One of the things to make “Windows 10” cool was the advent of a ninja-cat riding a unicorn, because what’s cooler right?
(In my opinion nothing beats transforming robots from outer space, but I digress.)
Well now the ninja-cat has been replaced with a ninja-monkey to celebrate Year of the Monkey. Windows 10 is also blazing a speedy path of upgrades given it’s been just over 6 months since it was released.
So in the spirit I thought I’d offer my own take on the ninja-something on a unicorn: Nigel Tufnel riding a flame-breathing unicorn with his own “version number”. Enjoy!
A few years ago I wrote a blog piece called How to add signatures and disclaimers in Exchange Online. This utilised the out of the box capabilities of Exchange Online and for the most part was relatively functional.
At the time I knew that Exclaimer and other similar solutions existed to provide a more unified signature – however they always required either an on-premises server or client-side agent. My issue with this was that I didn’t feel there was point utilising a signature management system that only worked for Outlook on the desktop, especially when the drive to the cloud was also leading to an increase in mobility and device variance.
Since that time Exclaimer has released a cloud version of their solution, known as Exclaimer Cloud – Signatures for Office 365. I implemented this for Paradyne and we have enjoyed consistent signatures regardless of what interface we used to create emails – Outlook on the desktop, mobile, or Outlook on the web (aka OWA).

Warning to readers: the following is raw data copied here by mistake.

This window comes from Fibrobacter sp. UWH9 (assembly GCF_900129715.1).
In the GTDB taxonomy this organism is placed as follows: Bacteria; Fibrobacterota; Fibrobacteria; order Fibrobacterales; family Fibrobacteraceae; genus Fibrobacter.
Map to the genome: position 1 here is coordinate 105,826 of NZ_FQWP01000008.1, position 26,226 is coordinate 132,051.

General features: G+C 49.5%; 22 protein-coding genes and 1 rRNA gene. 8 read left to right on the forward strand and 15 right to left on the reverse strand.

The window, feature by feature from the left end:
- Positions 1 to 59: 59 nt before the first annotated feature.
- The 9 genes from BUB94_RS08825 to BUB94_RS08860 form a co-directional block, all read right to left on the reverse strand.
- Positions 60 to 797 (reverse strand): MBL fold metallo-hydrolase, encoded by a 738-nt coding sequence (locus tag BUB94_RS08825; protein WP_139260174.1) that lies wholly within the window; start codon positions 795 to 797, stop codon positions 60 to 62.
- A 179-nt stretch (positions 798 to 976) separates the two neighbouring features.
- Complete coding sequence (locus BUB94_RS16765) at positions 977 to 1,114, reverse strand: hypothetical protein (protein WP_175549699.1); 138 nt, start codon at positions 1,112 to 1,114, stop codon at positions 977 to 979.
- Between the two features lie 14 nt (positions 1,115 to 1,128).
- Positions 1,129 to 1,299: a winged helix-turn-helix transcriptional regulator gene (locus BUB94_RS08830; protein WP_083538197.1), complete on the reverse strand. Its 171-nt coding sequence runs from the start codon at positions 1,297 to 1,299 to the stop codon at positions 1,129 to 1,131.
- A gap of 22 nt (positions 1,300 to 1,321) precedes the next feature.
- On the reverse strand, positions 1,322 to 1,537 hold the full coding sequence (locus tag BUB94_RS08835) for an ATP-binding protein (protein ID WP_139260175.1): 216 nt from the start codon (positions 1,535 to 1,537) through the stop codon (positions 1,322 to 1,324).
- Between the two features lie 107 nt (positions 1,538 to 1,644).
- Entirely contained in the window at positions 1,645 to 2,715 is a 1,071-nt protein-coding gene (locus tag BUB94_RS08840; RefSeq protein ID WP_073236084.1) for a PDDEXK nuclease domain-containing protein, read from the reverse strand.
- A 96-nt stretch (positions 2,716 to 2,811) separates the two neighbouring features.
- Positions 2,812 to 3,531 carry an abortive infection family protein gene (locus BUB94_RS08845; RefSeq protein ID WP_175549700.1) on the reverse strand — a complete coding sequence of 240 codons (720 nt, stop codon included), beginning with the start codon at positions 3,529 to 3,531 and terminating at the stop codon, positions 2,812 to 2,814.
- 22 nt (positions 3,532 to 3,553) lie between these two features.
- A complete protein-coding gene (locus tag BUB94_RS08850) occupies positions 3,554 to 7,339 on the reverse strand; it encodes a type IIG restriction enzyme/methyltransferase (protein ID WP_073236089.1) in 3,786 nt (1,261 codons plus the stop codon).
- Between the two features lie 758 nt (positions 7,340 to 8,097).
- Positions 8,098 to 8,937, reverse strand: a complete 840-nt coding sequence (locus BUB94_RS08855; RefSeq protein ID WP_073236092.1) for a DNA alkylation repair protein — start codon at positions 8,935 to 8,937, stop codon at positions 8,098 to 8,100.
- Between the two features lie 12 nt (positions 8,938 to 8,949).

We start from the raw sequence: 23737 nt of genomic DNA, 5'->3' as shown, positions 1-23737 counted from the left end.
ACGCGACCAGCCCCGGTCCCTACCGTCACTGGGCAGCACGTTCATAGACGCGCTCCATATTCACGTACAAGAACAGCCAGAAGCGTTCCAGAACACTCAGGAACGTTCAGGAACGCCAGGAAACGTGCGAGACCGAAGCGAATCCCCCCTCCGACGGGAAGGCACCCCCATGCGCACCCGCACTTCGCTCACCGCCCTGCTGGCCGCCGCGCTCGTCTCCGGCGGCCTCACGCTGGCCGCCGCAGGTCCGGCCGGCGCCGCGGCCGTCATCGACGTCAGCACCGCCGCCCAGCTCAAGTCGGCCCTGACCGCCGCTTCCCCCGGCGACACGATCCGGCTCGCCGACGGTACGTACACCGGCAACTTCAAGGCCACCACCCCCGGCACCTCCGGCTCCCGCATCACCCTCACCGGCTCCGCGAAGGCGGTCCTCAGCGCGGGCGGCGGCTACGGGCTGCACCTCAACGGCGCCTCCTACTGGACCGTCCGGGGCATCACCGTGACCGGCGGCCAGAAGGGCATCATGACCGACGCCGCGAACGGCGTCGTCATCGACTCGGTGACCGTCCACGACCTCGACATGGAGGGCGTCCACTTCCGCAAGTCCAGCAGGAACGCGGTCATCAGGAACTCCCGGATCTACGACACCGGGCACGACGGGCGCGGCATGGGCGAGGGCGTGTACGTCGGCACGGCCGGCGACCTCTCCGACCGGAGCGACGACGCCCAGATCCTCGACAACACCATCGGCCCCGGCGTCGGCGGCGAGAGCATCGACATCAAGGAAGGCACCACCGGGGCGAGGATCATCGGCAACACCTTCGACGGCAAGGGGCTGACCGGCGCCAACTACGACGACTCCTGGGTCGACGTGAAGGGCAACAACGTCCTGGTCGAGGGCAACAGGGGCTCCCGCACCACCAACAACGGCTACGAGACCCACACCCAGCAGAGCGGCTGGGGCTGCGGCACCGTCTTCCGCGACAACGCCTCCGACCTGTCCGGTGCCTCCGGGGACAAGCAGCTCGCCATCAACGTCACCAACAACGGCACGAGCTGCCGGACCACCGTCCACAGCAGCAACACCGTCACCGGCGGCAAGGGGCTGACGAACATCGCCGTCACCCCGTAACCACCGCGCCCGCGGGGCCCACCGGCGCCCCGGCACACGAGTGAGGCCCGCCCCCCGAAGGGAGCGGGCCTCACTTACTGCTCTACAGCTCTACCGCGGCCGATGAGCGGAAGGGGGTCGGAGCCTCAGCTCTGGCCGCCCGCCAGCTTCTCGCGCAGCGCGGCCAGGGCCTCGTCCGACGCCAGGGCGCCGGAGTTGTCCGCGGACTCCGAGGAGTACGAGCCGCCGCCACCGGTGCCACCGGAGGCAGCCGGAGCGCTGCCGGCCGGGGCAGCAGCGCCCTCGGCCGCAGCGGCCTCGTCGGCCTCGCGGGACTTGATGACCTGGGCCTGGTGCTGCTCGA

The main oddity is that for years we are so used to seeing our email signature at the bottom of the new email window – whereas after implementing Exclaimer Cloud that was no longer required, so this took a few days of getting used to.
I’ve written a guest blog piece for Exclaimer comparing the management of signatures in Exchange Online vs. Exclaimer Cloud. One of the things that IT Managers will appreciate from this solution is that after they implement Exclaimer Cloud – they can hand off control to HR or marketing to manage it, and ultimately pay for it out of their budgets.